Preparing For Cold Weather; Juvenile Life Sentences; Mosque Bombing Pleas; Antibiotic Overuse
On The 21st: Illinois is facing sub-zero temperatures for the next couple of days. How do administrators decide whether or not to close school? Plus, the Illinois Supreme Court is hearing a case today that asks: how long is too long when it comes to sentencing juvenile offenders? Also, two men from central Illinois pleaded guilty in Minnesota federal court last week for trying to bomb a mosque in August of 2017. And, a new study shows more than 80 percent of the time we’re prescribed antibiotics we don’t actually need it.
Many schools across the state have already closed due to cold weather. The University of Illinois has canceled classes starting tonight and through tomorrow. And, some of our K-12 schools are closed as well.
And when it comes to K through 12 schools, superintendents are the ones making that difficult decision. Whether or not school is closed has a huge impact on students, parents, and teachers. So how do superintendents make that call?
Carl Johnson, Superintendent of the Colona School District (which is near the Quad Cities) joined us on the line.
The temperatures tonight and tomorrow are not to be taken lightly.
Whether it’s the transit system- many towns are offering warming buses at busy transit sites, so people are not waiting outside in bus shelters - or schools, lots of people are coping with this extreme weather.
Governor Pritzker has put an emergency preparedness plan into place and other organizations around Illinois are taking precautions.
The Illinois Emergency Management Agency has identified a list of warming centers across our state where people can take refuge from the outdoors.
One of those warming centers is Carpenter’s Place in Rockford. Executive Director Kay Larrick joined us on the line. Also joining us on the line was Matt Burgess. Matt is with Home Sweet Home Ministries in Bloomington.
You’ve heard the term: life in prison. And here in Illinois it’s something that only adults can be sentenced to.
But what does a life sentence mean if you’re a teenager? Is 40 years a life sentence? What about 50?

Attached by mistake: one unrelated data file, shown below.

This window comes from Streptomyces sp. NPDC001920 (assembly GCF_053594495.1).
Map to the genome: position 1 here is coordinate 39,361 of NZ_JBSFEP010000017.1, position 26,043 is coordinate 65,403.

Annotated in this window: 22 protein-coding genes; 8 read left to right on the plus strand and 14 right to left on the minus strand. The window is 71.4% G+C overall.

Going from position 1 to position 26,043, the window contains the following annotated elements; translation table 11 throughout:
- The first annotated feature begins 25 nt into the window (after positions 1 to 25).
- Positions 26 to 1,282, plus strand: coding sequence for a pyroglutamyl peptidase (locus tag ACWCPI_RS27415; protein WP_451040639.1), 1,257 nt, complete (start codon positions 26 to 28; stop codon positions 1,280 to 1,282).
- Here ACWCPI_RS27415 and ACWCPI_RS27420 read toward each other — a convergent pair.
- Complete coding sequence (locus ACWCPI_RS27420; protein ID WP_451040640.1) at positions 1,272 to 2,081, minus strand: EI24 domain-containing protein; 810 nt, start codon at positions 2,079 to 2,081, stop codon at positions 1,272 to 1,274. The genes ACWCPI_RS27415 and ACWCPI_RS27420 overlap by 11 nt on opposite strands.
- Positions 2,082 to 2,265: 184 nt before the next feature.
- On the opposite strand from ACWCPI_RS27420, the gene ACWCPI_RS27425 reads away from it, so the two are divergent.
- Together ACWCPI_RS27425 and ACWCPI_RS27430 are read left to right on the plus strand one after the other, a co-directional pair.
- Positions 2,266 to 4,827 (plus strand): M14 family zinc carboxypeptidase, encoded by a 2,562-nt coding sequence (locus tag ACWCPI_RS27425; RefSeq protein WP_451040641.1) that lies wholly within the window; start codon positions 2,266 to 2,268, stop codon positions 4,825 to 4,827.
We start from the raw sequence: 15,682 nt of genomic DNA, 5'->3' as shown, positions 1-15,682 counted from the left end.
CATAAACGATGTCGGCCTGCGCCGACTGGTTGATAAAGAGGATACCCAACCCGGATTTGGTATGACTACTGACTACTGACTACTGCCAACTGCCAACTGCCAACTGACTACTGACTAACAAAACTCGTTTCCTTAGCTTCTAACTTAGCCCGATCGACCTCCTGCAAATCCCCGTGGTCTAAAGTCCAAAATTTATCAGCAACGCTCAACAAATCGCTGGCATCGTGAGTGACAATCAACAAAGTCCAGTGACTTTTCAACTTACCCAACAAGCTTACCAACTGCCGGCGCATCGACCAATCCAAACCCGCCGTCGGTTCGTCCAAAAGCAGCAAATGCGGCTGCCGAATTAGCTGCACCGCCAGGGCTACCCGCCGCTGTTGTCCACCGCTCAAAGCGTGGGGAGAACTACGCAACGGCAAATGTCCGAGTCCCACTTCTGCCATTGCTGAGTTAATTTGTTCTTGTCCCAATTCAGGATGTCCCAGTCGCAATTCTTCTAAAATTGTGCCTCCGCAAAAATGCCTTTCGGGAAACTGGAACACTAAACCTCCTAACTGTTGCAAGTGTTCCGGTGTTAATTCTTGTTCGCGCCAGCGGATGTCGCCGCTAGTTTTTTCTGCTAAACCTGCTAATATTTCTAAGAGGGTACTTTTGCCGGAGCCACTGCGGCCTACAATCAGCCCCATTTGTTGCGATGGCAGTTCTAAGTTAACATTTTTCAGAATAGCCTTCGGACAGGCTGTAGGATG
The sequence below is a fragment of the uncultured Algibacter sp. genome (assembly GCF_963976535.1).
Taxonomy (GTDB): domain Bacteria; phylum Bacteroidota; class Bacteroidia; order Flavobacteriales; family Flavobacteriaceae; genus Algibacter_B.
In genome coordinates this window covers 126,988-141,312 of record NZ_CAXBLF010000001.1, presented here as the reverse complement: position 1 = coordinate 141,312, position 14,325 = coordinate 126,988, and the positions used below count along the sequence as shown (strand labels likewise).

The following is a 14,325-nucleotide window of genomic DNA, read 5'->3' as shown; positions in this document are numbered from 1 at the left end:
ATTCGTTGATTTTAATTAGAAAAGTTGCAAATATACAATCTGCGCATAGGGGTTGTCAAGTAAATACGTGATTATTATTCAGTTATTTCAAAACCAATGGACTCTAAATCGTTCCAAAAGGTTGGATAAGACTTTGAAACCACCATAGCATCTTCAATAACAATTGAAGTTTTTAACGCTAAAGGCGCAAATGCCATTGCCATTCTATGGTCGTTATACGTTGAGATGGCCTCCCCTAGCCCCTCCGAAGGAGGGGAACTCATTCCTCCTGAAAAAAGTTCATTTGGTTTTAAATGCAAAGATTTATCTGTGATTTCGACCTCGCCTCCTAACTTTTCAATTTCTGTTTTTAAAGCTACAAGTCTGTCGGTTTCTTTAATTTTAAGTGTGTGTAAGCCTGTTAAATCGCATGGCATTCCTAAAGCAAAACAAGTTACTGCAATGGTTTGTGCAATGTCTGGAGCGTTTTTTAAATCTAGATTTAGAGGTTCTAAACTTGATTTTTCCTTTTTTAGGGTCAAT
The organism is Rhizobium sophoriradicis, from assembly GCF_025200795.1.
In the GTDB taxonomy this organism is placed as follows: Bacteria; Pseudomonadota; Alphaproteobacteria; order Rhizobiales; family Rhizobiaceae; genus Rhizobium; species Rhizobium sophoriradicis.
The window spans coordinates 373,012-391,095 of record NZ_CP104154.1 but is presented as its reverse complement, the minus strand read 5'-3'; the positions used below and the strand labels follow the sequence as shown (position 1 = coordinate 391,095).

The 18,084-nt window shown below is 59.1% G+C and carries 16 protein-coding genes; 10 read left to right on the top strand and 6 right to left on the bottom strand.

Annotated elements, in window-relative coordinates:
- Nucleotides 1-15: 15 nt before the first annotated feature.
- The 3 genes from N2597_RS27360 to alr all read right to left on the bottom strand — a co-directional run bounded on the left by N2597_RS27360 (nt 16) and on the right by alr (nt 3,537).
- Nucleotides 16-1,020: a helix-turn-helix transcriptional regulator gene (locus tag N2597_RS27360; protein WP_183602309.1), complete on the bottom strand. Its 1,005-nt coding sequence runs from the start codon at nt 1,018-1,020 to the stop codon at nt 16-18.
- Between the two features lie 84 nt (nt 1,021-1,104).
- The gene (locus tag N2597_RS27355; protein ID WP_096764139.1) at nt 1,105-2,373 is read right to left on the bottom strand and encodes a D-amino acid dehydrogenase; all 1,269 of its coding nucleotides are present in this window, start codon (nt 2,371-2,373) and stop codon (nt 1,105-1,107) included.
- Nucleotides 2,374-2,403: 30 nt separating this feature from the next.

That’s a question up before the Illinois Supreme Court in the case People v. Buffer. Buffer is Dimitri Buffer, who was 16 years old when he shot into a car, thinking it belonged to a rival gang member. Instead, it killed a 25-year-old woman. His sentence schedules his release for when he’s 66 years old.
Joining us we had Dimitri Buffer’s attorney, Assistant Appellate Defender Chris Gehrke.
Treating juveniles the same as adults may not give adequate weight between the differences between youths and adults," explains @Prof_Amar @UIllinoisLaw, especially when you consider what is "cruel and unusual."— The 21st (@21stShow) January 29, 2019
Emily Horner also spoke with us on the line from Chicago, where she’s a reporter with Injustice Watch. And in studio we had Vikram Amar, Dean of the University of Illinois College of Law.
Two central Illinois men have pleaded guilty in Minnesota federal court to bombing the Dar Al Farooq Islamic Center in Bloomington, Minnesota in August of 2017.
Michael McWhorter and Joe Morris were two of three Clarence, Illinois men accused of bombing the mosque. The third man, Michael Hari, is also charged, but he is still in jail facing additional charges.
Joining us from St. Paul we had Matt Sepic, he’s a reporter with Minnesota Public Radio who’s been following the case.
.@msepic has been on top of this complicated story since day one. Read his recent update on McWhorter & Joe Morris here: https://t.co/kbQ1hrPV34— The 21st (@21stShow) January 29, 2019
Or you can read more on the White Rabbit Militia and Michael Hari here: https://t.co/R84x3G8LfW
Have you been fighting off one giant cold this winter? A lot of us have felt that way. And when you do, it’s tempting to call your doctor and ask for an antibiotic.
But, a new study says that more than 80 percent of antibiotic prescriptions in the U.S. are not appropriate. Which means you could still feel lousy and be left with a slew of unwanted side effects.
And the broader costs? According to the CDC, at least 2 million people get an antibiotic-resistant infection every year, and at least 23,000 people die.
Dr. Jeffrey Linder is one of the co-authors of this study. He’s the Chief of General Internal Medicine and Geriatrics and a Professor of Medicine at Northwestern’s Feinberg School of Medicine.
You may be slightly more likely to get an antibiotic if you see a primary care doctor regularly, explains @jeffreylinder. But another @NUFeinbergMed study highlights the importance of that relationshiphttps://t.co/r6huVQDL7t— The 21st (@21stShow) January 29, 2019
A new @NorthwesternU @NUFeinbergMed study says that more than 80% of antibiotic prescriptions in the US are NOT appropriate. Which means you could still feel lousy & be left with a slew of unwanted side effects.@jeffreylinder https://t.co/Ryw2XdIMkM— The 21st (@21stShow) January 29, 2019